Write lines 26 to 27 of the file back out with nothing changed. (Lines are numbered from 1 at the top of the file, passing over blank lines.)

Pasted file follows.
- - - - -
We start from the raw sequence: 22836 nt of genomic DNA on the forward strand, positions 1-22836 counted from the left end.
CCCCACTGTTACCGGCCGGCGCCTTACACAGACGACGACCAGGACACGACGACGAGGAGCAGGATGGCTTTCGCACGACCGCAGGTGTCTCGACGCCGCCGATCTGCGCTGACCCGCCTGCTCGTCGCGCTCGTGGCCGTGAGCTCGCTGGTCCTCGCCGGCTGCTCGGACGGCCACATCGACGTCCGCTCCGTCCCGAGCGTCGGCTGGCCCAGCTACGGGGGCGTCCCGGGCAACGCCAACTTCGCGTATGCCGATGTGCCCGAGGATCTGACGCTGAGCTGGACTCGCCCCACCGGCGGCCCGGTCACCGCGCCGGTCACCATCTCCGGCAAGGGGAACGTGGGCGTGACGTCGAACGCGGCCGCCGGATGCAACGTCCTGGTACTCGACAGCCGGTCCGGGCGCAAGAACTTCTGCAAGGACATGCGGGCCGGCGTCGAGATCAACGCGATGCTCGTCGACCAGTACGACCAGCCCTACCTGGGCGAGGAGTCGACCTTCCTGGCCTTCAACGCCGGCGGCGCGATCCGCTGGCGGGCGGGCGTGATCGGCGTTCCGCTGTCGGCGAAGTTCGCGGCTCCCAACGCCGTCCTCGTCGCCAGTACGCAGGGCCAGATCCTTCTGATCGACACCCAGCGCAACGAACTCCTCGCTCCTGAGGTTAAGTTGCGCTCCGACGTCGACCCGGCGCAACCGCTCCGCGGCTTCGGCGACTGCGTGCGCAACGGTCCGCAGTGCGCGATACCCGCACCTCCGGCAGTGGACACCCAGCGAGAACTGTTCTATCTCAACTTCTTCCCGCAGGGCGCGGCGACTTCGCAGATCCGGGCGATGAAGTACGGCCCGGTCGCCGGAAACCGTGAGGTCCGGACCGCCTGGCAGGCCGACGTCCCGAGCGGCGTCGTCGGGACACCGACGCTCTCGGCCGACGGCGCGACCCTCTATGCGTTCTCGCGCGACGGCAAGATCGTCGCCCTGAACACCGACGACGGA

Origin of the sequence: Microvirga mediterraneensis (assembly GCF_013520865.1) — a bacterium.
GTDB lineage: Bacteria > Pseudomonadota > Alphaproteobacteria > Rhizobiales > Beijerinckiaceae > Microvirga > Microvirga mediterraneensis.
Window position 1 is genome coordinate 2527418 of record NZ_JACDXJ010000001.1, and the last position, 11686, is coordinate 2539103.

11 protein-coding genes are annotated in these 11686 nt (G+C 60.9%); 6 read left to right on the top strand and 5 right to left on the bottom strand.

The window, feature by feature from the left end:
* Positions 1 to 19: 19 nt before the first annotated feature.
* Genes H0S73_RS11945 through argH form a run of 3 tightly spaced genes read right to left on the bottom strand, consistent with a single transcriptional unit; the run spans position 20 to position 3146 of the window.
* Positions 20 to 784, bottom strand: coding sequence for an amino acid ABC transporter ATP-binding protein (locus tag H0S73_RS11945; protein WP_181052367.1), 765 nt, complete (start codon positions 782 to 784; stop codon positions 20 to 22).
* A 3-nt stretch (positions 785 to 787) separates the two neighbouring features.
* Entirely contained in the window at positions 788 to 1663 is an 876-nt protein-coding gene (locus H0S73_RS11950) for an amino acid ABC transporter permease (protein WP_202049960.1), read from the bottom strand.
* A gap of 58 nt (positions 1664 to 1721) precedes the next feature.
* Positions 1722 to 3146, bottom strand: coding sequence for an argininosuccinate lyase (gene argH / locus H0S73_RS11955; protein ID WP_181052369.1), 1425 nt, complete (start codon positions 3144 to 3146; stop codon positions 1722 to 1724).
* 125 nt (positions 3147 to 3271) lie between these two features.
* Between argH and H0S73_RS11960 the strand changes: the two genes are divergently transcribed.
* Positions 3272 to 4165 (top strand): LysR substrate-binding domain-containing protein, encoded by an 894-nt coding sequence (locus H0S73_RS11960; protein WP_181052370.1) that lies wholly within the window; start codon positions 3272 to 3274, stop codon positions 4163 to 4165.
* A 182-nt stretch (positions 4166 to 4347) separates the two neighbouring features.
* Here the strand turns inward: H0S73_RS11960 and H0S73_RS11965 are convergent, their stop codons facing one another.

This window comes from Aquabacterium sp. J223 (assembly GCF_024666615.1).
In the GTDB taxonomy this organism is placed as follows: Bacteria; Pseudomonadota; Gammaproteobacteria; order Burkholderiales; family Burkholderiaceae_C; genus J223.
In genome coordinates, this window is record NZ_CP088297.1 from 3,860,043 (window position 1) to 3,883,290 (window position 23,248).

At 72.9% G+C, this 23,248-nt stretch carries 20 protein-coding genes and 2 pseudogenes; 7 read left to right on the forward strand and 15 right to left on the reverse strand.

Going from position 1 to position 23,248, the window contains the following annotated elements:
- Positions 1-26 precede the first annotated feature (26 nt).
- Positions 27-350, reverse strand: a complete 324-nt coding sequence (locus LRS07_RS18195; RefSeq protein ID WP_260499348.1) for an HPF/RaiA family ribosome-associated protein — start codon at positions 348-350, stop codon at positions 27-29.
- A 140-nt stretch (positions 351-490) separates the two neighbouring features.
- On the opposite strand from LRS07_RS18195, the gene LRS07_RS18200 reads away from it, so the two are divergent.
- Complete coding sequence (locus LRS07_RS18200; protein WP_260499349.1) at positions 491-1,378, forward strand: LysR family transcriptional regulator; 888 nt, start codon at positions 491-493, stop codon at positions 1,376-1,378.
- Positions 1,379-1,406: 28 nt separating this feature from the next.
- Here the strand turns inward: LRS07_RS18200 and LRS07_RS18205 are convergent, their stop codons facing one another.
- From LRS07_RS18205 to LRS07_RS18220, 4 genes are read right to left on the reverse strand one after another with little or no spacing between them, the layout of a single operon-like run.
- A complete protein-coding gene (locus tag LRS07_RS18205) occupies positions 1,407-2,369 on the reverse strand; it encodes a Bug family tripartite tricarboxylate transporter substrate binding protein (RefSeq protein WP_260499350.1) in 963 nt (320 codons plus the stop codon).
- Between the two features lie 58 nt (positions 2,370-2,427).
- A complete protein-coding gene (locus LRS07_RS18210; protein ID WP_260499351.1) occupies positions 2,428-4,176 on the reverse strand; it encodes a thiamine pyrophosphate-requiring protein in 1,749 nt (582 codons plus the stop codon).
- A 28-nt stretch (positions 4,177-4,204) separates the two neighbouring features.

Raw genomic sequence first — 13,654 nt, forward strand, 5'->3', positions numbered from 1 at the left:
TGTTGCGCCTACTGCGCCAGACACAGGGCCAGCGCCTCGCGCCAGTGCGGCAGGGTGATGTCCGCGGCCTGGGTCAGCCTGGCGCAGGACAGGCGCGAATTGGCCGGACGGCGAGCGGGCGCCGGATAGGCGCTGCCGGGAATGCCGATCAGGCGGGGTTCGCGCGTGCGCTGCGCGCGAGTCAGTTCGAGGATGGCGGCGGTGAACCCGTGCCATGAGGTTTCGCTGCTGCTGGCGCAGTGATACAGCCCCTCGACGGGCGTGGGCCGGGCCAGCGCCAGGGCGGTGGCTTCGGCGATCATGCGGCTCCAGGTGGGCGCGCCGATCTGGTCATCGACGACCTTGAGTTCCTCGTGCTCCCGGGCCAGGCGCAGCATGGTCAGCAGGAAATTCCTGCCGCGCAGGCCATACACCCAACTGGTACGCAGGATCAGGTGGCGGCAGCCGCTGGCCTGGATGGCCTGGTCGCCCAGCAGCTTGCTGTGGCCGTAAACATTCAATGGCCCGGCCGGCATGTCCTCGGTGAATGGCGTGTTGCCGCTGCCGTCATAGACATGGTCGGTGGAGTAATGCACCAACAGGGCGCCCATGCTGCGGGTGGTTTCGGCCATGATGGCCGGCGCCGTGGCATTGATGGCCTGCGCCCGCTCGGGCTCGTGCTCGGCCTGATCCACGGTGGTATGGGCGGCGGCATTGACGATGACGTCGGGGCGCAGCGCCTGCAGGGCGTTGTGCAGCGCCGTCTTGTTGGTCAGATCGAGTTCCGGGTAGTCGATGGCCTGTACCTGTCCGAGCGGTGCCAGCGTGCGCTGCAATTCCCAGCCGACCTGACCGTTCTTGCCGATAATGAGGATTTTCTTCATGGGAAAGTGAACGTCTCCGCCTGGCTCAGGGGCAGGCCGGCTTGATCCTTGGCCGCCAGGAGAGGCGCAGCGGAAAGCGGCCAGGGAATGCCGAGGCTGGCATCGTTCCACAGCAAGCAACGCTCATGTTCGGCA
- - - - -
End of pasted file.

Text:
- Positions 27-350, reverse strand: a complete 324-nt coding sequence (locus LRS07_RS18195; RefSeq protein ID WP_260499348.1) for an HPF/RaiA family ribosome-associated protein — start codon at positions 348-350, stop codon at positions 27-29.
- A 140-nt stretch (positions 351-490) separates the two neighbouring features.